The American Psychology Association estimates between 40 and 50 percent of marriages in the United States end in divorce, the majority of which occur in families with children under the age of 18. Although everyone reacts to divorce differently, and parenting after divorce can be difficult, statistics show children of divorced parents are 15 percent more likely to experience prolonged emotional and behavioral issues than children of non-divorced parents. To minimize the trauma for their children, divorced parents must take purposeful steps to create a safe and nurturing environment for co-parenting after the split.
Right after the split, divorced parents must attempt to resolve their lingering problems and create a feeling of respect. Although you are no longer in a marriage together, you are still parents together. You will still have to make many important joint decisions about your children and how to raise them, which requires the ability to listen and compromise.
Depending on the circumstances of the divorce, mutual respect between you and your ex-partner may be easier said than done. Parents who want to co-parent eventually but have a complicated relationship with their ex-spouse often start out by “parallel parenting.” In this arrangement, both parents assume total responsibility for the children when the kids are with them, making all executive decisions. There are few expectations of joint decisions or contact with the other parent. As time goes on and hard feelings fade, parents may move toward a style of “cooperative parenting” in which parents communicate in a business-like manner regarding the children and coordinate co-parenting schedules. Each parent listens to and considers the other parent’s opinions when making any decisions regarding the children. Cooperative parenting is ideal to establish consistency for the children.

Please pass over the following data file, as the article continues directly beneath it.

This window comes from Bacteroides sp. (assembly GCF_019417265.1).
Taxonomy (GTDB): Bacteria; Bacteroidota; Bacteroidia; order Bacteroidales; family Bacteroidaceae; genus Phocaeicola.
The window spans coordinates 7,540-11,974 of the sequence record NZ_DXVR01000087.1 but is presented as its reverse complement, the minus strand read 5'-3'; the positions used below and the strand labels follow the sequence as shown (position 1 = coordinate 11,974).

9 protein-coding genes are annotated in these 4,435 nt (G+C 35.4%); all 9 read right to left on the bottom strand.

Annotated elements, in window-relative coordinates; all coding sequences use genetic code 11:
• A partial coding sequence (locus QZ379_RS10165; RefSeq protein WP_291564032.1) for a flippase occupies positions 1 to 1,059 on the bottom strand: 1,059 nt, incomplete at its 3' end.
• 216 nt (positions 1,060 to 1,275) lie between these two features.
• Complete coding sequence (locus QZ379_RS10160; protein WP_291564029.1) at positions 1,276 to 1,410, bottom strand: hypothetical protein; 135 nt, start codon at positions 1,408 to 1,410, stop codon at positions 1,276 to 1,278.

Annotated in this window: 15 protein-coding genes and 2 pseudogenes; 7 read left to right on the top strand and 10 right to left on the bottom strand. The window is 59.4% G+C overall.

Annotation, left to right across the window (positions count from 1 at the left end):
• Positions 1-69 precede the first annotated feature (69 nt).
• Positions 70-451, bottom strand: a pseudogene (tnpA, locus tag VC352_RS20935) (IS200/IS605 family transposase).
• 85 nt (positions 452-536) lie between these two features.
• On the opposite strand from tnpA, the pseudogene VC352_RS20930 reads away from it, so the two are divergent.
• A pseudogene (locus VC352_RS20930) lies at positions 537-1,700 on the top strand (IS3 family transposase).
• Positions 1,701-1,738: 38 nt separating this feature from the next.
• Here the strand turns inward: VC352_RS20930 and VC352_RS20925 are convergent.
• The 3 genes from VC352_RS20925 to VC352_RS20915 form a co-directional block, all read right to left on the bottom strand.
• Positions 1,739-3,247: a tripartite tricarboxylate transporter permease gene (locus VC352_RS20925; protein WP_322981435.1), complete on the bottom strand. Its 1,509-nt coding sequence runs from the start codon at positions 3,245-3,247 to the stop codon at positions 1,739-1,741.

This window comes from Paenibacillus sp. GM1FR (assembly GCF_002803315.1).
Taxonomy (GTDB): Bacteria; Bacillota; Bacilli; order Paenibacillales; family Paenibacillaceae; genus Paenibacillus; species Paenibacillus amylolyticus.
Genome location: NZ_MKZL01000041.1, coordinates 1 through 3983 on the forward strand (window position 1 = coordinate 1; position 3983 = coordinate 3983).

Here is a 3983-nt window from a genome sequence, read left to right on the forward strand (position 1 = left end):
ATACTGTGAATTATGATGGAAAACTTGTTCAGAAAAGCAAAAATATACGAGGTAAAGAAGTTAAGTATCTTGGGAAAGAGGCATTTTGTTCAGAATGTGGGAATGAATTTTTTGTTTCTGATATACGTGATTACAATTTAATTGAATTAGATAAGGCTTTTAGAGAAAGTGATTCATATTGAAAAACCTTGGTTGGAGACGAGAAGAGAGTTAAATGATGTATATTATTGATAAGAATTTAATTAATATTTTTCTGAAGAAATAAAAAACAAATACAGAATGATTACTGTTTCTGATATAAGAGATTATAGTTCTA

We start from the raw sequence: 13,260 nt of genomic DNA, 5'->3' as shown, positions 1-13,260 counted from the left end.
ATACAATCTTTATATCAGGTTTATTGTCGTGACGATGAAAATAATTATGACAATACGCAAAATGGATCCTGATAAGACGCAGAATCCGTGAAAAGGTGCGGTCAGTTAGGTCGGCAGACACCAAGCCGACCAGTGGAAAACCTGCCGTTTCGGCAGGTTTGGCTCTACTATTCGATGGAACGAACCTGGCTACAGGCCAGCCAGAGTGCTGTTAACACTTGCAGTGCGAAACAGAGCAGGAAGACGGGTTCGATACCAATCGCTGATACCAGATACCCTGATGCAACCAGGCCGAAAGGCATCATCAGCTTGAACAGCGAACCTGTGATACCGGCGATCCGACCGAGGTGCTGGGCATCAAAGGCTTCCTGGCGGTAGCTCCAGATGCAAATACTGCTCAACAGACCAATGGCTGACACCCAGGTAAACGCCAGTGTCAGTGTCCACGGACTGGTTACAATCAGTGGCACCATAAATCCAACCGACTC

Parents must foster a routine that is stable and consistent for their children. Create a schedule that includes both parents’ respective times with the kids and stick to it. Make sure each party is on time for pick ups and drop offs and keep the same meeting place each day. This allows the kids to get into a routine and create a “new normal.”
Now that you are spending as little as half of the time you used to spend with them, it is important to give them your full attention when you are with them. Children undergoing a divorce often feel they are to blame or that their parents no longer care about them in the way they used to, so it is important to dispel these feelings and make them feel just as loved as they were before. Continue to do the things you used to do with your children and start new traditions together. In turn, it is imperative to also let your children have special moments and routines with their other parent as well. Try to not get jealous when your child talks about spending time with your ex-partner. Instead, rejoice in the fact that your children are still loved unconditionally by both parents.
Regardless, none of the above will last without honest and open communication between both parents and children. Parents must move beyond petty disputes to make decisions about what is best for their child. As time passes and parents meet new love interests and possibly remarry, it is imperative to have honest conversations about how stepparents will fit into the parenting picture. What role will they play in the children’s lives? Will they have a say in parenting decisions regarding the children? These questions should be addressed early to avoid confusion and hurt feelings later.
Every relationship is different, and so is every divorce. What works for one divorced couple may not work for another couple, and vice versa. Above all, it is important to find what works for you and your ex-spouse and continue doing it. If you are having issues determining a new balance after your divorce, reach out to a family or divorce counselor. No matter what relationship issues or ugly history you have with your ex-spouse, focus on your common goal of creating a loving environment for your children that includes both parents.
Have more questions about how to help your child through your divorce? The Association of Childcare Physicians can help.
If you have questions about children in divorce, or any other overall wellness concerns, please give Dr. Shaw or Dr. Kellow a call at 618-235-2311. If you believe your child is struggling emotionally with the divorce, visit our website to set up an appointment today.